Microsoft Corp. issued one of its biggest security fixes on Tuesday, including a repair to its widely used Excel spreadsheet for flaws that could allow hackers to take control of a user’s PC.
Adobe Systems Inc. separately said that it would issue an update to its Flash Player Thursday to address a vulnerability in the current version that hackers were exploiting to secretly gain remote access to computers.
Adobe’s security engineers spent the weekend investigating the vulnerability, to figure out how to address the problem, then incorporated the fix into the latest update for the company’s Flash software, said Brad Arkin, senior director of product security and privacy for Adobe.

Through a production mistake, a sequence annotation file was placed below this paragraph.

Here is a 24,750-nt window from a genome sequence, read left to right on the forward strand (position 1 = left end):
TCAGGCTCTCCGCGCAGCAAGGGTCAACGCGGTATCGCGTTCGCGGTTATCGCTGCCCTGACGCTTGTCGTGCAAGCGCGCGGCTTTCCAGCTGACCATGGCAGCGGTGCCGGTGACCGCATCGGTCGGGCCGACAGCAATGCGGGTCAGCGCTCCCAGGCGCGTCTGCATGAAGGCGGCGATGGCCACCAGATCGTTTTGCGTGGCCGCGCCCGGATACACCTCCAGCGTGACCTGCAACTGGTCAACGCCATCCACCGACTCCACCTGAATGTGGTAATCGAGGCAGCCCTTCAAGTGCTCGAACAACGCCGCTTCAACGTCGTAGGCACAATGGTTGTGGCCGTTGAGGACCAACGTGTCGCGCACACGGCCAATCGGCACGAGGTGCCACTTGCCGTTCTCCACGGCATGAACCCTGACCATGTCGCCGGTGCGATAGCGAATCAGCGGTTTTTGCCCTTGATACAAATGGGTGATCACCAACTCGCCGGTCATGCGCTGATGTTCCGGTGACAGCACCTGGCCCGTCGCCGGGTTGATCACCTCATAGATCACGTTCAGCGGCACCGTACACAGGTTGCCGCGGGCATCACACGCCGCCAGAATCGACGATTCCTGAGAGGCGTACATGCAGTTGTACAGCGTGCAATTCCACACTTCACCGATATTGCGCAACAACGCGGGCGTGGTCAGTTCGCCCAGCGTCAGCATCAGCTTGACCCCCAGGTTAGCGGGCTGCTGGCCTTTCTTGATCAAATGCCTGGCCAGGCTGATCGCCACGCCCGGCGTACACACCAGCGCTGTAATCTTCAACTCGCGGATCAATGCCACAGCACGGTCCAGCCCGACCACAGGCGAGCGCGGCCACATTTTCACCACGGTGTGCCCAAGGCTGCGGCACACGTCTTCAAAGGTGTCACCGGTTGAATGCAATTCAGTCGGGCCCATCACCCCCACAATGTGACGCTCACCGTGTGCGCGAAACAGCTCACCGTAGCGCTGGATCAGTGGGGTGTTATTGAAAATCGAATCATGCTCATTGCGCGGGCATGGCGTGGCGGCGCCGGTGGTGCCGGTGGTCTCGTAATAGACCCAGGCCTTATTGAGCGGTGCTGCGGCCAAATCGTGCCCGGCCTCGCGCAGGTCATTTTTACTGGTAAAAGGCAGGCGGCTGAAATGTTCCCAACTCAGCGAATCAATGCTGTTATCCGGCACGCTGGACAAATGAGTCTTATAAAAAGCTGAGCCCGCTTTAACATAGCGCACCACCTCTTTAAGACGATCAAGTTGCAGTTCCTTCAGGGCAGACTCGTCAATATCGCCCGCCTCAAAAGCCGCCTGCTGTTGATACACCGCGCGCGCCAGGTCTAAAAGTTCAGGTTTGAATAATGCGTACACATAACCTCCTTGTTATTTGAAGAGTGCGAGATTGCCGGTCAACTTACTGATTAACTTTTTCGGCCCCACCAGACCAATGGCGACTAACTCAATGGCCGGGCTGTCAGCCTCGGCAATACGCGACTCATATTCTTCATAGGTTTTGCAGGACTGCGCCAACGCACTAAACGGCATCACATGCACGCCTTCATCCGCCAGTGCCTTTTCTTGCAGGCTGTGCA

Meanwhile, Microsoft released 10 patches to address 34 flaws it identified across its Office, Windows, Internet Explorer and other products.
It said three of the patches were high priority and should be deployed immediately to protect users from criminal attacks. The patches — which update software to write over glitches — are designed to protect users from hackers.
Fourteen of the vulnerabilities identified were in Microsoft Excel, eight were related to the Windows operating system and Internet Explorer. The total of 34 matched a record set in October 2009.
The flaws in Excel allowed hackers to create tainted spreadsheets that infect a user’s PC once they are opened, allowing a hacker to remotely take control of that machine, according to Joris Evers, a spokesman for security software maker McAfee Inc.
Patching PCs can be a time-consuming process for corporate users, which need to test the patches before they deploy them to make sure they do not cause machines to crash because of compatibility issues with existing software.